ccs-58780-0-44583500-1492964916.jpg

Once again the day started with a neutral zone of about seven kilometres, before we were into the farmlands. Rolling grassy farm roads, interspersed with some cheeky single track sections. The kilometres rolled by briskly until the first water point, and from here headed out onto yet more rolling farm roads. I spent the time mostly alone, tagging onto bunches where possible.

ccs-58780-0-30989900-1492965013.jpg
The water points were overflowing with Vrystaat hospitality. Photo credit: Em Gatland

By the second water point at 60 kilometres, my koeksuster levels were starting to dip, and I was happy to refuel with the assistance of the volunteers for the Reitz East Farmers Association/ Reitz Oos Boere Vereeniging. The koeksusters took their time to kick in, and I experienced a mini-bonk entering the Jabulani single track at 76 kilometres, which wound its way through willow trees alongside a mirror-like river. Luckily, I was able to pedal it out and pull myself together by the end of the single track. After which we had yet some more rolling farm roads to deal with before the third water point.

I was nearly brought to tears by a group farm labourers supporting the race. The women were so excited to see a female rider and ululated and cheered so loudly, I was really touched. It provided some much-needed motivation and reminded me how privileged I am to be out here doing an event like this.

ccs-58780-0-48347400-1492964076.jpg

ccs-58780-0-65658700-1492964072.jpg
The support along the route has been unwavering. Photo credit: Em Gatland

This was last of the mielie fields for the day, and although beautiful, I was grateful for the change of scene that followed. After another refuel at waterpoint 3, we headed out towards the main climb for the day: Mount Paul. We were now entering the sort of terrain that makes me happy to be riding a bike: winding cattle trails through the foothills of a mountain range, with a gentle climb in sight, and the promise of awesome views and a fun descent.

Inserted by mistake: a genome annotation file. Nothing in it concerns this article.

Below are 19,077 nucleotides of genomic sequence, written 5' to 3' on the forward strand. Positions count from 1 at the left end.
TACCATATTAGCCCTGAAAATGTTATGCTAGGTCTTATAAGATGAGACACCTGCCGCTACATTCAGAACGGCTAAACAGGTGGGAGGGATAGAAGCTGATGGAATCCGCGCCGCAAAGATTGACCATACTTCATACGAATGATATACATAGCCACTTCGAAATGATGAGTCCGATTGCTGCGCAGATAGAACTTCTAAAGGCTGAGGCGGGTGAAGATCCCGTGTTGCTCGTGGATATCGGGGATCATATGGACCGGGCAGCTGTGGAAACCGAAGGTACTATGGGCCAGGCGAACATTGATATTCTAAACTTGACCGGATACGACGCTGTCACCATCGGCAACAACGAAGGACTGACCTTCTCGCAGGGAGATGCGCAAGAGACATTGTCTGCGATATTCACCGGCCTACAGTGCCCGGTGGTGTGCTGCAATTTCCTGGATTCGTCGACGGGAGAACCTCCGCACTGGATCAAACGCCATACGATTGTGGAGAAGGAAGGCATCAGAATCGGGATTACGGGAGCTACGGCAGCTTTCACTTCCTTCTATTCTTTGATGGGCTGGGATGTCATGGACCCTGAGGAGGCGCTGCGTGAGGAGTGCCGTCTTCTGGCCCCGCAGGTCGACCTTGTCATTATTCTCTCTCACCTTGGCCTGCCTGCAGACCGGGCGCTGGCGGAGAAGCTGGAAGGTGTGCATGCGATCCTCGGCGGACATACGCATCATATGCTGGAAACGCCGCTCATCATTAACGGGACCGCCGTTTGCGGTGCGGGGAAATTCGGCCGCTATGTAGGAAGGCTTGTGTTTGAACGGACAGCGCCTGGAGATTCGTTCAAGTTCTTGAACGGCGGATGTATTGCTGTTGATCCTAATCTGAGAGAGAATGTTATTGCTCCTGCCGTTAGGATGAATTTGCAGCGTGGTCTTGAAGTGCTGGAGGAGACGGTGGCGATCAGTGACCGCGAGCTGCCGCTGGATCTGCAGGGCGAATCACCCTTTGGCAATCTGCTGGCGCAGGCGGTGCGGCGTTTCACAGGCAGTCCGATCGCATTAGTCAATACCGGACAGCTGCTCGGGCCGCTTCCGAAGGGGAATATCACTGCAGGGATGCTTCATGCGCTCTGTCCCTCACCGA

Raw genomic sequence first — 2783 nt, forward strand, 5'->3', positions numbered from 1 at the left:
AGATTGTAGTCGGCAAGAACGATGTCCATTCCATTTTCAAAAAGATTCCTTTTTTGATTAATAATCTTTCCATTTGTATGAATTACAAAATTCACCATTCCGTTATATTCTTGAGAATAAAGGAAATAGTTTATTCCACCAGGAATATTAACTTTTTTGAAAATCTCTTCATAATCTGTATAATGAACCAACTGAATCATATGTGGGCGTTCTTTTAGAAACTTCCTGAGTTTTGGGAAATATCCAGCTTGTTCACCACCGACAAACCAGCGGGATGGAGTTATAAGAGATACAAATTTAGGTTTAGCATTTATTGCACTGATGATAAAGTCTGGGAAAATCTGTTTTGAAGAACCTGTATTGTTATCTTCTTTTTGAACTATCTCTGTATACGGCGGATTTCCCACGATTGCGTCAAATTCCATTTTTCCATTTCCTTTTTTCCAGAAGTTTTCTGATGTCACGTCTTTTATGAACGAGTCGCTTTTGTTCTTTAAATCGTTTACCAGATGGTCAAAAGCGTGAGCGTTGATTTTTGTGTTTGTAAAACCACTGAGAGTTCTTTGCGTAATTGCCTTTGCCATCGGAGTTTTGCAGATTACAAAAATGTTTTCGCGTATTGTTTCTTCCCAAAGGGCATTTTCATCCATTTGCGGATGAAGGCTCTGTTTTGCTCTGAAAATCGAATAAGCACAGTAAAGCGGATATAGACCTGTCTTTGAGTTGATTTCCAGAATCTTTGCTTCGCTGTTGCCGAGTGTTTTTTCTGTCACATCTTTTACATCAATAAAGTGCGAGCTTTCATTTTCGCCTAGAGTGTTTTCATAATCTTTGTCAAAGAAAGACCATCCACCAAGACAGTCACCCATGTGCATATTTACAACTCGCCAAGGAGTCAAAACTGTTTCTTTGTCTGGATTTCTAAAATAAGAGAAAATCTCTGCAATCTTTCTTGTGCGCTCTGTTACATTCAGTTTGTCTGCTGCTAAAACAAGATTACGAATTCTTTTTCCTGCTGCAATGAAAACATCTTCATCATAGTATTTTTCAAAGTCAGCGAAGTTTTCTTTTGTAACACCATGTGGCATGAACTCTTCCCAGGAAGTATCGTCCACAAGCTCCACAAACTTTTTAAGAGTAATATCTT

I was ecstatic to have the trails mostly to myself and be riding through uncultivated land, dodging cows. At this point, I wondered why the organisers had described the last 25 kilometres as tough. This was the kind of riding I signed up for! The euphoria carried me up the winding single track climb on Mount Paul, and down the sublime descent on the other side. The views of Sterkfontein dam from the top are reward enough but the descent is the cherry on top. Flowing, fast, and packed with small kickers/ speed bumps to pop off. I grinned the whole way down.

ccs-58780-0-77687400-1492964062.jpg

ccs-58780-0-37537600-1492964056.jpg
The views from the top of Mount Paul were worth the ride. Photo credit: Em Gatland

I then found out exactly why people warned me about the last few kilometres. The Sterkfontein dam wall was a truly dark place: flat, bumpy and with a raging headwind. All my gees evaporated and I nursed myself across the line as comfortably as possible. The sign of a proper day out.

ccs-58780-0-51813200-1492965252.jpg
Although beautiful, the ride around the dam wall was a struggle at the tail end of a 125 kilometre day. Photo credit: Em Gatland

Tomorrow we drop down the escarpment and into Kwa-Zulu Natal, riding 93 kilometres, to Emseni. The route appears to be packed with single track, and if the riding around Mount Paul was anything to go by, it should be an epic day out!

Watch the daily highlights video